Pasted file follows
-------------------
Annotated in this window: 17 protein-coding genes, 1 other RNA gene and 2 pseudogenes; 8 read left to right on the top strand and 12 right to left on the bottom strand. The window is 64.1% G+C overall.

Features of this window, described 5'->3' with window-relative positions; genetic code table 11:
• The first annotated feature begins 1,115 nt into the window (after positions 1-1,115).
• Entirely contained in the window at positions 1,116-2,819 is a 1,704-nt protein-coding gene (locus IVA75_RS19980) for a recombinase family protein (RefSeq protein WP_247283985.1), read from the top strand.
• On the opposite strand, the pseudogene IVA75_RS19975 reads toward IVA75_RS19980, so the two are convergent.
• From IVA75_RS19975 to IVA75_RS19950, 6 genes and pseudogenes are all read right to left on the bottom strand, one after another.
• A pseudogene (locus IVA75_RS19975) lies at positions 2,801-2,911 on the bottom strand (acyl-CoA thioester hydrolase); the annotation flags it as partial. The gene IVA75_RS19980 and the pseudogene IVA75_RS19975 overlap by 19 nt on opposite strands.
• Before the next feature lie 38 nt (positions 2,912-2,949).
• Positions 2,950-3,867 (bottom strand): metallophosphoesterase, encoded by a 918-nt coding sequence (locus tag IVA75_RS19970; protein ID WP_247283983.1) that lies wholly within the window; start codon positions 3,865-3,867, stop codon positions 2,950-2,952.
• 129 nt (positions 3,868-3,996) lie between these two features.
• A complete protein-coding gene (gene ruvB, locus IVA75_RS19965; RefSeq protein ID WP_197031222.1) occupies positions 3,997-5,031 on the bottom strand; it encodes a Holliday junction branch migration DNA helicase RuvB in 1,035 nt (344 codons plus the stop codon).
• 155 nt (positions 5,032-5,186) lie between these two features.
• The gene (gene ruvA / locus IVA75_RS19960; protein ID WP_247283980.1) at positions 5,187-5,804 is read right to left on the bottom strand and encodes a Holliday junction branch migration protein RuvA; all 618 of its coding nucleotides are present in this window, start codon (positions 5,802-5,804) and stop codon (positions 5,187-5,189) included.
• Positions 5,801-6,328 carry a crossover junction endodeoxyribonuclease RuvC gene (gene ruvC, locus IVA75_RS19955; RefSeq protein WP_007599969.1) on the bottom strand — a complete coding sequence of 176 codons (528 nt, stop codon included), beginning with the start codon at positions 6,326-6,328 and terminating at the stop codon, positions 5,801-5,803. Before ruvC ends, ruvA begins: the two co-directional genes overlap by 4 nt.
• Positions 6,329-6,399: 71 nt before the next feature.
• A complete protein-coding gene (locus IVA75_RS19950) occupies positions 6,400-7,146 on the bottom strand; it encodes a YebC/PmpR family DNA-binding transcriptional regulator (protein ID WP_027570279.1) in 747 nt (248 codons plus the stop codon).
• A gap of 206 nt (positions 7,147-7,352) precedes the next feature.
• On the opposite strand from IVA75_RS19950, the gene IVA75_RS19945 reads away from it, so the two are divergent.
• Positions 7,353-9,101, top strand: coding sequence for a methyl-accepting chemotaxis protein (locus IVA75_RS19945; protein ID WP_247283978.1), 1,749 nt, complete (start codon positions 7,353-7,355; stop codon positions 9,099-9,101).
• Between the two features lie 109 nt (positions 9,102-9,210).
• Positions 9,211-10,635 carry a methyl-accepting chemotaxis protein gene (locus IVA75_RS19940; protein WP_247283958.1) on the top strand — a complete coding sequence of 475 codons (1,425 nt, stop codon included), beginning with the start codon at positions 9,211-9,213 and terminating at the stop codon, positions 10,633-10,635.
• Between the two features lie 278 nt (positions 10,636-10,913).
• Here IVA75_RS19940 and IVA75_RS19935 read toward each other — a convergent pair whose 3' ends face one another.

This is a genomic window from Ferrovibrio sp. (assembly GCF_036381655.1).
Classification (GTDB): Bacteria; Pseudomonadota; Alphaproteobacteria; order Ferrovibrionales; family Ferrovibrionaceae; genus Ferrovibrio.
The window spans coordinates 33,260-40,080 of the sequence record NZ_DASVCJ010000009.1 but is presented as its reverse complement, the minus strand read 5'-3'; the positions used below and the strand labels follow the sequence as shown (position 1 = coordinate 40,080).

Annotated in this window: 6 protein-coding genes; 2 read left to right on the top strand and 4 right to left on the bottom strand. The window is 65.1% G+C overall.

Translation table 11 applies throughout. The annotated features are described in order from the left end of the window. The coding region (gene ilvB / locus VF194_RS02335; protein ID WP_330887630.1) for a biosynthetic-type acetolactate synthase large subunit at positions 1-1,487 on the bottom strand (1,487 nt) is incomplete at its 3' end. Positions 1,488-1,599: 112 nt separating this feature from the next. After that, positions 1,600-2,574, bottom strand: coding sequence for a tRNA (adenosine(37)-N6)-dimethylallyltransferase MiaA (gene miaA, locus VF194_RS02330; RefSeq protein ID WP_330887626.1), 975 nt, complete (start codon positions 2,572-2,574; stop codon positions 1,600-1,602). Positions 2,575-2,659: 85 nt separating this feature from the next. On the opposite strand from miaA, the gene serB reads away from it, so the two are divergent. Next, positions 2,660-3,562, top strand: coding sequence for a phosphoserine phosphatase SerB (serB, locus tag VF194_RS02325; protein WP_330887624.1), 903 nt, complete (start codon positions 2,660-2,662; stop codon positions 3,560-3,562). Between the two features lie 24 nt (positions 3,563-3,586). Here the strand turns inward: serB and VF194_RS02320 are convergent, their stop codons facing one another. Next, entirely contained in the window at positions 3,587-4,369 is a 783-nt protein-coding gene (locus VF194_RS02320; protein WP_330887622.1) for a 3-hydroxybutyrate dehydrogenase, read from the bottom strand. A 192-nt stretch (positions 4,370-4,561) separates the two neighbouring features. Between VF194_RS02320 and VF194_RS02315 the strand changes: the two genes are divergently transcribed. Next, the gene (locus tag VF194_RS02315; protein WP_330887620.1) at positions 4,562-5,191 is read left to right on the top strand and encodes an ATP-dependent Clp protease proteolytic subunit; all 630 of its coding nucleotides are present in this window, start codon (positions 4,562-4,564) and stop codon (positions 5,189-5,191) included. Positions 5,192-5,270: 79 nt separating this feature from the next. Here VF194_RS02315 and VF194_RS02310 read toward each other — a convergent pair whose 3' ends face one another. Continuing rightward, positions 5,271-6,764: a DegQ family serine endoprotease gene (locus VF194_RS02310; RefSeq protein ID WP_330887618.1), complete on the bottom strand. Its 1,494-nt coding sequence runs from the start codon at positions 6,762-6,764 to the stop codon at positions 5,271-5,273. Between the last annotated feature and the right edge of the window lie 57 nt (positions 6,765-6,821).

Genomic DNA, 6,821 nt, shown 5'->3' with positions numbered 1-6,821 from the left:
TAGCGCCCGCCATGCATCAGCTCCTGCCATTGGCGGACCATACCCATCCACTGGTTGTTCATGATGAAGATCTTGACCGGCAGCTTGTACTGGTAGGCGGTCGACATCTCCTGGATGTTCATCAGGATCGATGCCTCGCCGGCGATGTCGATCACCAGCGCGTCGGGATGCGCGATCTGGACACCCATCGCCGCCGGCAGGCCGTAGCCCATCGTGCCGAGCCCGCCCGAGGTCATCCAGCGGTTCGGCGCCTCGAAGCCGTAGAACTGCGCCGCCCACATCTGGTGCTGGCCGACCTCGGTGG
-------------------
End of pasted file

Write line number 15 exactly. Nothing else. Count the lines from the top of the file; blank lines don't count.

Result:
• Positions 6,329-6,399: 71 nt before the next feature.